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Foreword from Dr. Wei Jia, Prof. of Acupuncture, Jiangxi College of TCM, China
By Wei Jia

In order to advance acupuncture and its theory, merely relying on the inheritance is no longer sufficient; and it is time to strive for innovation. As one of such innovations, the book Contemporary Medical Acupuncture has unique features and is still a gem among the existing boatload of books on acupuncture.


Never before have we seen a book like this one that applies the perspective of acu-reflexology to clarify the meridian phenomena, summarize the meridian theory, and guide the process of clinical acupuncture. The authors classified all acupoints of the 14 meridians, extraordinary and new points distributed on body surface into three main types of reflex zones: somatic, visceral and central, as well as proposed that acupuncture therapy is actually a type of reflexotherapy. The word reflex simply reveals the essence of meridians and the mechanism of acupuncture. During acupuncture therapy, no medication has been administered into the body, its therapeutic effectiveness are purely resulted from the reflex, whether through the viscera-body surface correlation or the body surface-body surface correlation. To propose the novel theory of acu-reflexology, Dr. Jin spent almost 40 years in actively researching and applying to clinical studies. Because he is one of my former pupils, his talent and creativity exhibited in the field of acupuncture have impressed me for many years. You might have realized that the theory of acu-reflexology is actually derived from the perspective of reflex point, while the notion of ancient Ashi point is the primitive description about the modern reflex point. 


In the early 1960’s, I began analyzing Ashi points including the relationship between their appearance and the illness course in one of my articles published in the Journal of TCM. Later on, this article became the “media” that lead to my discovery of Dr. Jin, who wrote a letter to me after reading the article. Our karma in the field of acupuncture began ever since then. In his clinical practice, Dr. Jin has paid great attention to the study of Ashi or reflex points. In scores of published reports by Dr. Jin in 1970’s, selecting reflex points, controlling the propagation of needling sensations and the arrival of qi at the diseased region were the primary factors for his successes. Accordingly, classical traveling courses of the meridians and locations of acupoints becomes a mapping-system on the body surface that could indicate reflex points or zones.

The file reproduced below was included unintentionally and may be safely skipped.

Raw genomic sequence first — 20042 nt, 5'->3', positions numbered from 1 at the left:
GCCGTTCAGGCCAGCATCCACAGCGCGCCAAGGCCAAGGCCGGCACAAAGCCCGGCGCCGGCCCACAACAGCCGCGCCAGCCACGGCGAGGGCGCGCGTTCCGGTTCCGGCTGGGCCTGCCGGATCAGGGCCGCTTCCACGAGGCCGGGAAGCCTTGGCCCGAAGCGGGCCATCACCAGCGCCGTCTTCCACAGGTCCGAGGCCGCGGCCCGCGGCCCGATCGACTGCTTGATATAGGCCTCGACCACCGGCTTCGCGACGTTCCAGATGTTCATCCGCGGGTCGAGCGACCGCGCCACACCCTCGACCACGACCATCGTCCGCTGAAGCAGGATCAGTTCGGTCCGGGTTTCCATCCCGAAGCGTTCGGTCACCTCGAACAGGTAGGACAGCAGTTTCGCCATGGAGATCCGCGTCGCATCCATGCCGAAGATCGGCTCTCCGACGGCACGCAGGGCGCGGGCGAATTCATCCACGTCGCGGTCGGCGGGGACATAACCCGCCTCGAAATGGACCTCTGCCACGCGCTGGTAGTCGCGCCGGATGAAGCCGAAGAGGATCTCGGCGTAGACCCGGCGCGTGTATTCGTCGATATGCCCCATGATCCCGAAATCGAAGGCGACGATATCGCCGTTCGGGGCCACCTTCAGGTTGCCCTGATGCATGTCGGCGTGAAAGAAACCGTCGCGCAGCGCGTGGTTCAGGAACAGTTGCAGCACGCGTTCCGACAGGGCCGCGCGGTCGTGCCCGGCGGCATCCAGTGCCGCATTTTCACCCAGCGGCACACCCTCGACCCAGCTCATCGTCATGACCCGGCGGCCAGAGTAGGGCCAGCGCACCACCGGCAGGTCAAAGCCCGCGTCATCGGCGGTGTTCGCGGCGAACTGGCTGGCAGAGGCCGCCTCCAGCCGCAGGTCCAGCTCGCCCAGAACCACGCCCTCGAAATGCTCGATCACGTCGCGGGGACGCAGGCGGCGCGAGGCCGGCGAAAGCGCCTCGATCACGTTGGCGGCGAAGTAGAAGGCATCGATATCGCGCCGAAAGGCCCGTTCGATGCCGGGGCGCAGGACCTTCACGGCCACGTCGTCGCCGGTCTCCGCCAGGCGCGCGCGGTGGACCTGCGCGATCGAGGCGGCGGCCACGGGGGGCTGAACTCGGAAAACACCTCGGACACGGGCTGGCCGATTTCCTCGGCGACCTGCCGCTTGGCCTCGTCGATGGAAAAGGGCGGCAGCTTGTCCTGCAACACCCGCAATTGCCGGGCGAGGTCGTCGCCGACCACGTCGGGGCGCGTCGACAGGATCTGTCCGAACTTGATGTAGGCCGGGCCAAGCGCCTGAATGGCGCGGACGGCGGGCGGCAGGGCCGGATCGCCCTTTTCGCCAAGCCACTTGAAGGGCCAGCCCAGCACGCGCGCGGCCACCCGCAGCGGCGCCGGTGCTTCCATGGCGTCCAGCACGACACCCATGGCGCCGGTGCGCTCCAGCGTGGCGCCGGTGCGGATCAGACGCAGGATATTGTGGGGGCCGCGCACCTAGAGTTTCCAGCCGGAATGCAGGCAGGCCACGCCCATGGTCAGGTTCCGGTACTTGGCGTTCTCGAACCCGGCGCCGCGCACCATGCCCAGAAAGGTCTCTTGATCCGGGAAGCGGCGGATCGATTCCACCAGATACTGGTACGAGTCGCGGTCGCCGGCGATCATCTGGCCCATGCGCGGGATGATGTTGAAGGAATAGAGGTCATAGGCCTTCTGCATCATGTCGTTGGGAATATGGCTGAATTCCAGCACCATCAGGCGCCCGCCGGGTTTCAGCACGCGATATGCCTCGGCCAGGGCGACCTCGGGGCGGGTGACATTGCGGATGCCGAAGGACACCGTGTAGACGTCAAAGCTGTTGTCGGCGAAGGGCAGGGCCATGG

There are incisive discussions about the relationship of reflex points and acupoints in this book. Most acupoints are reflex points, tender spots, electro-permeable points with a low electrical resistance, or those sensitive to thermal stimulation. On the other hand, reflex points mostly possess the features of tenderness, low electrical resistance, or local hard nodules. Moreover, their locations are mostly in accordance with those of classical acupoints. Of course, this does not mean acupoints are just reflex points, as there is a large difference between them. Many reflex points are located completely out of traveling courses of the meridians. Therefore, the authors emphasized that point selection must not be tied up by the meridians. As we know, a classical TCM statement better missing acupoints than the meridian emphasized the importance of the meridians over acupoints during point selection process. In Dr. Jin’s book, however, a complementary statement better missing the meridian than reflex points to arose, namely, no matter where reflex points may appear on the meridians or not, they all can be selected for acupuncture.


I strongly support the above perspective about reflex points. Not only locations of reflex points have great individual differences in various patients or diseases, but also their sensitivities may vary with disease courses and treatments. I recently proposed the notion of dynamic points, namely, most acupoints possess dynamic characteristics. Perhaps this notion can be used in conjunction with acu-reflexology to clarify the relative specificity in actions of acupoints.


Jia Wei
Professor of Acupuncture, Jiangxi College of TCM, China
Board Member of China Association of Acupuncture